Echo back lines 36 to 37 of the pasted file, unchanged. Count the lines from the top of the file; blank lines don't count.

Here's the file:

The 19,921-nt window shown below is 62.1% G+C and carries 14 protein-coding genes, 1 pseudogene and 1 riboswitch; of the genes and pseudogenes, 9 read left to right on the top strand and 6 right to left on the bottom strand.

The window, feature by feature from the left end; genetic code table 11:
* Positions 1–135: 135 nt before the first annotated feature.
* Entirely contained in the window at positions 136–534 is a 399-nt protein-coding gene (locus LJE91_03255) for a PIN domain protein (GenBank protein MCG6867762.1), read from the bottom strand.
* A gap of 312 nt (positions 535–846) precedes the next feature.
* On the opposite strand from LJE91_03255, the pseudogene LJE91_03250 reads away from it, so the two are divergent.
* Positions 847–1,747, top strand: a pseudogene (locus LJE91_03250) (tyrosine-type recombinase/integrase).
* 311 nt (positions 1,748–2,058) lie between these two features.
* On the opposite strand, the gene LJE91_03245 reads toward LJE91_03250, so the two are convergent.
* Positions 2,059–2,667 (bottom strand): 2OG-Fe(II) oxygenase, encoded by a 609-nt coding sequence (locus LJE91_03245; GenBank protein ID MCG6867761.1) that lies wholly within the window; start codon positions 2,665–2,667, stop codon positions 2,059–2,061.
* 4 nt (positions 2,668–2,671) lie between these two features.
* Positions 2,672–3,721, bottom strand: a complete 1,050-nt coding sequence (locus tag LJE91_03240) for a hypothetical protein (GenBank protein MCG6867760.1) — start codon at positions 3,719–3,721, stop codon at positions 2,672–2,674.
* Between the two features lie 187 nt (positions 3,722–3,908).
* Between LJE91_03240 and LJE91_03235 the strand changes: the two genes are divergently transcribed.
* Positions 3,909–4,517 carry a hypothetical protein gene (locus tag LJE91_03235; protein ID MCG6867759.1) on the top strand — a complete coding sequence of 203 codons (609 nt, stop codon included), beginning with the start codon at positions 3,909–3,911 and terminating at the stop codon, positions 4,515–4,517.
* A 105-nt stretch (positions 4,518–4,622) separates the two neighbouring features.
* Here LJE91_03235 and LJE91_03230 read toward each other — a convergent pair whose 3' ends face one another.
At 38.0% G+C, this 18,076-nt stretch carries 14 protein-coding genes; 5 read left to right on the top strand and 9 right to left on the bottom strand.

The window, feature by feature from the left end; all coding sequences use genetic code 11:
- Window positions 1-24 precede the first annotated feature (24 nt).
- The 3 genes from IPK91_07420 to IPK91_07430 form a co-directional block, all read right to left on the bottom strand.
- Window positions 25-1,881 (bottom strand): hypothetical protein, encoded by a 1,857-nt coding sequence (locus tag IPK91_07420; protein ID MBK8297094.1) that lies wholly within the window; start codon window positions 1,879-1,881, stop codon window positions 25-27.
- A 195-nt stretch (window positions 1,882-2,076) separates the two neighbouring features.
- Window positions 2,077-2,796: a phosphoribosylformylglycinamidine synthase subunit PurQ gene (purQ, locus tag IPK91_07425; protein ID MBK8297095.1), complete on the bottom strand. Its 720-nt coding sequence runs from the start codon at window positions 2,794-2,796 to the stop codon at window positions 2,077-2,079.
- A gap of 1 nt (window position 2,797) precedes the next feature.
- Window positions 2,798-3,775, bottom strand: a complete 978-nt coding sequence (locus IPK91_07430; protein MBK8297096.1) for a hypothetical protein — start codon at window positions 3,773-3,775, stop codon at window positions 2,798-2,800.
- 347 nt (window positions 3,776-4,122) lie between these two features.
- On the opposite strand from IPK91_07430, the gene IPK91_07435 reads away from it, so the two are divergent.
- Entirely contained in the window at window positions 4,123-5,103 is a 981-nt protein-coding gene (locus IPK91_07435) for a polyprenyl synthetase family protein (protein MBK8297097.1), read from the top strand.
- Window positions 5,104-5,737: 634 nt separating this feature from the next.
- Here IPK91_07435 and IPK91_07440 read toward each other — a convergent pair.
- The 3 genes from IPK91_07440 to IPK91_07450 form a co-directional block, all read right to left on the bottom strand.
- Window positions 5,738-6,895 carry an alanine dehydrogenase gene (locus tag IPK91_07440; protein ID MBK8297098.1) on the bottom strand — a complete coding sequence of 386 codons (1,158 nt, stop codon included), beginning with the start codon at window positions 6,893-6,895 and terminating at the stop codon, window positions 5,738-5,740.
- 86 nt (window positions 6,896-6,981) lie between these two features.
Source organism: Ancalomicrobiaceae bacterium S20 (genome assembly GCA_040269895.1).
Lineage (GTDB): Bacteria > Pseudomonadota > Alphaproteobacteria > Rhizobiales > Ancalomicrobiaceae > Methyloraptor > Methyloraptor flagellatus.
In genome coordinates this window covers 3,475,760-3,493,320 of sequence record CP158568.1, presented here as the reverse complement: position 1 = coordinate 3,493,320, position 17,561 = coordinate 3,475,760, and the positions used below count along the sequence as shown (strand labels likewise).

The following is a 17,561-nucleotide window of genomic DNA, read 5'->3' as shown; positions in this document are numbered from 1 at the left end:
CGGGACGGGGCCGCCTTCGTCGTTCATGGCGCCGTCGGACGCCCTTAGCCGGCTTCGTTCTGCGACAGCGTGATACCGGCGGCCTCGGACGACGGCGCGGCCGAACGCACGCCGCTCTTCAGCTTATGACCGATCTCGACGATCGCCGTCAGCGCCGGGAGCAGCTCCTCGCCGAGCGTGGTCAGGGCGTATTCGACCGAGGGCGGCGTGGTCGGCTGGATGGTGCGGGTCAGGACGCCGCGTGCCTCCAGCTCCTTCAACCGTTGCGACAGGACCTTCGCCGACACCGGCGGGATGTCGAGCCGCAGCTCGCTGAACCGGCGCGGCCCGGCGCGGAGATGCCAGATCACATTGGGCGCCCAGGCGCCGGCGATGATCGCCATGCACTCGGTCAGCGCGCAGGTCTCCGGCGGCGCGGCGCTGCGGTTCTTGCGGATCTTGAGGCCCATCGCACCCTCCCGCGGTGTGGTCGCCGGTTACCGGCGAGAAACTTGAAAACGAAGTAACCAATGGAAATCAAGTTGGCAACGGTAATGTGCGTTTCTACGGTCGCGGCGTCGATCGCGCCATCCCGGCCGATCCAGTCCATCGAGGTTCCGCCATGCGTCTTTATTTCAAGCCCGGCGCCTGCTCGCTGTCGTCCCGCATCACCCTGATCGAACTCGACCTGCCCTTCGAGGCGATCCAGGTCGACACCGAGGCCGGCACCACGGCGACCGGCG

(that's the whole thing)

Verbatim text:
Lineage (GTDB): Bacteria > Pseudomonadota > Alphaproteobacteria > Rhizobiales > Ancalomicrobiaceae > Methyloraptor > Methyloraptor flagellatus.
In genome coordinates this window covers 3,475,760-3,493,320 of sequence record CP158568.1, presented here as the reverse complement: position 1 = coordinate 3,493,320, position 17,561 = coordinate 3,475,760, and the positions used below count along the sequence as shown (strand labels likewise).